“The main thing that I think we’re trying to make sure doesn’t happen is that these funds for this are not taken from the general fund,” Jones said.
Legislative leaders, remembering that voters rejected the governor’s funding plan for economic development, are showing that they are listening to citizens, he said.
“I think this is a good time to trust our leaders,” Jones said, “and I’ll probably support what they feel is a good bill.”
Ring noted that the proposed plan will include an injection of unclaimed property funds. “The leadership of both parties have been discussing this, and we’ve been getting reports in the Democratic caucus on the progress of the bill … it won’t take money from the general fund, and they are going to try to limit refunds and assistance to companies that otherwise would not have come to South Dakota.”
“If I’m correct, the contractor’s excise tax is the third largest tax base in South Dakota, so that may be one of the reasons why it is still in existence and we are sharing among both of our parties,” Rasmussen said. “The Republican Party has had ongoing meetings weekly to discuss priorities and where we would like to see money go, and education has been a priority in our caucus meetings.”
She noted that a portion of the incentive package would be dedicated to housing.
“Housing is a huge component to economic development,” Rasmussen said. “If you want to have a job here, you need to have a home to live in. So, our last meeting we had as caucus spent a lot of time on housing.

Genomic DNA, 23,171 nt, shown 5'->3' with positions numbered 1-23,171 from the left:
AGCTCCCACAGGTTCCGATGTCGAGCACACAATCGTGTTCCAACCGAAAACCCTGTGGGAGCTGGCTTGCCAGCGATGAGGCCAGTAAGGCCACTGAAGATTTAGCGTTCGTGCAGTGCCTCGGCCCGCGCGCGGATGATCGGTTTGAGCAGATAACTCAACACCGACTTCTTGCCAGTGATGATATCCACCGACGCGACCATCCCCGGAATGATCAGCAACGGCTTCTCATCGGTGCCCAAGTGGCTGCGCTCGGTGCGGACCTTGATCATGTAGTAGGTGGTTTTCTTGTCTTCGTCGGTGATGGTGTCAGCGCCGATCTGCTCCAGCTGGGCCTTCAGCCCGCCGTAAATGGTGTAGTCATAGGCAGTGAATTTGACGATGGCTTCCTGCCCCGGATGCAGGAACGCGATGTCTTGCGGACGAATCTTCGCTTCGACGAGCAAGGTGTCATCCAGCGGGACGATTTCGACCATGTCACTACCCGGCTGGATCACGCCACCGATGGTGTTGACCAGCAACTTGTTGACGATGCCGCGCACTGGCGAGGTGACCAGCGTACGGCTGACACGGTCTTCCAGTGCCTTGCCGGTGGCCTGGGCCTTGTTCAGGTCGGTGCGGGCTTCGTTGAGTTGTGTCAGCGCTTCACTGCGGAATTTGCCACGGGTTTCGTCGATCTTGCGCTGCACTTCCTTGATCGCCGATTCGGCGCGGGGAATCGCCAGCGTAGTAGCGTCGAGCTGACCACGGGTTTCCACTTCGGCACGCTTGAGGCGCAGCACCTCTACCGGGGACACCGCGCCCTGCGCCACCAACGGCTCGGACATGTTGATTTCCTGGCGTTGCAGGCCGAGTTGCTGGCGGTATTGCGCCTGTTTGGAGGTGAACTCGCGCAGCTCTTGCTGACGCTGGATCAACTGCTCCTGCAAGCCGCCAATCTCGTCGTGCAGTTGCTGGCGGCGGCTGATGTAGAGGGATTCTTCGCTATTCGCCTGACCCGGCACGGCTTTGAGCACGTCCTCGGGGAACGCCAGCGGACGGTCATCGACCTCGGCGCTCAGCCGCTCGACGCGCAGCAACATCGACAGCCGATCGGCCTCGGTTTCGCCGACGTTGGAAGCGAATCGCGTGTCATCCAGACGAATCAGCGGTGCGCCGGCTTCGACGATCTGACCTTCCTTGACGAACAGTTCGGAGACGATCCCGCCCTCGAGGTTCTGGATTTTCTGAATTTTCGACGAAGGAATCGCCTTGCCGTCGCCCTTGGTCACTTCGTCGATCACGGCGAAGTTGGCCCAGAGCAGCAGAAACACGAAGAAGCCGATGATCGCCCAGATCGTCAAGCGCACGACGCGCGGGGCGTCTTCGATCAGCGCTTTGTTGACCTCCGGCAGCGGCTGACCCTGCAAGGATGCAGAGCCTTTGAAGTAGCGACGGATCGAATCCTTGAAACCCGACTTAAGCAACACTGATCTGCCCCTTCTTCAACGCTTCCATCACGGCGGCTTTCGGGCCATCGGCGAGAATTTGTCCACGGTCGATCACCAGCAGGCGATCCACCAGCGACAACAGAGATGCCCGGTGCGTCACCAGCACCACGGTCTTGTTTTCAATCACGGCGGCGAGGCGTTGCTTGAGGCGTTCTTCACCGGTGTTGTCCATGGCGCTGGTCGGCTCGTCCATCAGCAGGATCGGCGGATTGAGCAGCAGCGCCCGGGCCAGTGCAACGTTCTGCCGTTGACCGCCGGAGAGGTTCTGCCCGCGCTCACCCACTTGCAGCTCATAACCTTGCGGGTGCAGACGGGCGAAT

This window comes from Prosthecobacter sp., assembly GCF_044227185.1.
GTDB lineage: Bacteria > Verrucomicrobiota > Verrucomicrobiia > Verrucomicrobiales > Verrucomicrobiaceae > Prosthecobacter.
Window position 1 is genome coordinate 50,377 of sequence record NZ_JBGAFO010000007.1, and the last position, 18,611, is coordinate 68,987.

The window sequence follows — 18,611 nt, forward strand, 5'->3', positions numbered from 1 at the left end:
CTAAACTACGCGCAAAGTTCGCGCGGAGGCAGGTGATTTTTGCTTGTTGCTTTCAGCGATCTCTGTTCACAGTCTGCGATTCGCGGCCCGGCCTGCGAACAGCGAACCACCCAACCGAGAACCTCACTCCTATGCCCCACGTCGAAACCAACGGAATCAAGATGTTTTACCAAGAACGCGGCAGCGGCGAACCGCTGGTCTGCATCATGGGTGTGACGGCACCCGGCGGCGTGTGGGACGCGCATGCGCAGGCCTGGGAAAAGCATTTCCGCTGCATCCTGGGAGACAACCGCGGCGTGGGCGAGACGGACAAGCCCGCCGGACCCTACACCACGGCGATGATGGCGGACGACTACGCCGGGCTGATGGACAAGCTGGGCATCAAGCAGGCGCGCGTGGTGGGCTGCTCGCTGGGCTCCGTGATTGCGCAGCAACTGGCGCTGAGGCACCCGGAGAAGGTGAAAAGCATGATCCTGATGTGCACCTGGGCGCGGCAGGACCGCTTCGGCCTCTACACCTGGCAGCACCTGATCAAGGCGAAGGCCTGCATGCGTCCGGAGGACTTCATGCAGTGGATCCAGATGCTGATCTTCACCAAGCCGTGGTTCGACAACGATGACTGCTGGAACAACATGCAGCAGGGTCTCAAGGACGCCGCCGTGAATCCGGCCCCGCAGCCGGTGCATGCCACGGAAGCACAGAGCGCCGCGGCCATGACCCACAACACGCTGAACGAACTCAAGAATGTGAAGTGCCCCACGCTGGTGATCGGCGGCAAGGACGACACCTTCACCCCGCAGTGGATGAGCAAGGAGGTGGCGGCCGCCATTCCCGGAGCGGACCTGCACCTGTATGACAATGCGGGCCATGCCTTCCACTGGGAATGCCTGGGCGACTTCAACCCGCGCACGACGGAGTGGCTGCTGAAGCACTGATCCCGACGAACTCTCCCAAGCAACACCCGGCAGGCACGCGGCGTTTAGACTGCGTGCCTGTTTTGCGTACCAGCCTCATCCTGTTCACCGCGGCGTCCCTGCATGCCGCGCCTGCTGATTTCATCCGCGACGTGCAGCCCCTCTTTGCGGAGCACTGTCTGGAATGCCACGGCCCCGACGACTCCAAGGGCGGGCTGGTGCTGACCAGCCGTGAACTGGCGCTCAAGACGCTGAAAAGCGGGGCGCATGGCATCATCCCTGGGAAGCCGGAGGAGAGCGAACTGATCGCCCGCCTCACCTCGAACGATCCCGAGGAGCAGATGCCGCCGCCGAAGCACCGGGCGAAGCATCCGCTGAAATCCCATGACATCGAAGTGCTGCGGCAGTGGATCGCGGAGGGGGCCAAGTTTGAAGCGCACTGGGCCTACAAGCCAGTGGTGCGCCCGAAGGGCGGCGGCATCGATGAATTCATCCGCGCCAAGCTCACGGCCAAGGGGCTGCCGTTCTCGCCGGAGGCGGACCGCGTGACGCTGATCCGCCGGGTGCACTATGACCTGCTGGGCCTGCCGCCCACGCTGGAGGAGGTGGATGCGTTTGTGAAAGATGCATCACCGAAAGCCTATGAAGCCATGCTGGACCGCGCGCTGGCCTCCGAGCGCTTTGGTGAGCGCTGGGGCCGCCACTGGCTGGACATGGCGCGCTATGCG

“Like Sen. Jones, I’m trusting our leadership because it sounds good,” she said.
Rasmussen disagreed with Jones and Ring when discussion at the meeting turned to whether South Dakota should participate in Medicaid expansion. States were given the authority to decide if they want to be participants in last year’s Supreme Court ruling on Obamacare.
“It looks to me like this (Medicaid expansion) would bring us $300 million a year with no cost to us for three years, and after that it is a minimal amount for three or four more years, and it is capped at 10 percent after 2020,” Jones said.
He noted that the Republican governors in North Dakota, Arizona and Ohio have all decided that their states will participate in the Medicaid expansion.
“If we don’t use our South Dakota monies, Ohio or some other state is going to get to use our monies,” Jones said.
“Just to my practical thinking, a nation that is trillions of dollars in debt really doesn’t have any money,” Rasmussen said. “For us to believe that somebody is going to give us money that we really don’t have and that will put us farther in debt doesn’t make much sense to me.”
“If we don’t spend this money, somebody else will. If nobody else does, a couple billion dollars over the next six to eight years is not going to make that much difference (to the federal budget),” Ring said. “Why South Dakota would give up about $2 billion over the next six years or so in return for spending $100 million – that’s a 20 to 1 return – I don’t think that makes common sense.
“For such a rich country to deny health care to poor people is just inhumane. It’s bad macroeconomics. Two billion dollars over the next few years would stimulate our economy dramatically,” he said, “and it’ bad microeconomics when you force people to go to the emergency room which is the most expensive way to get health care and then shift those costs to private payers.”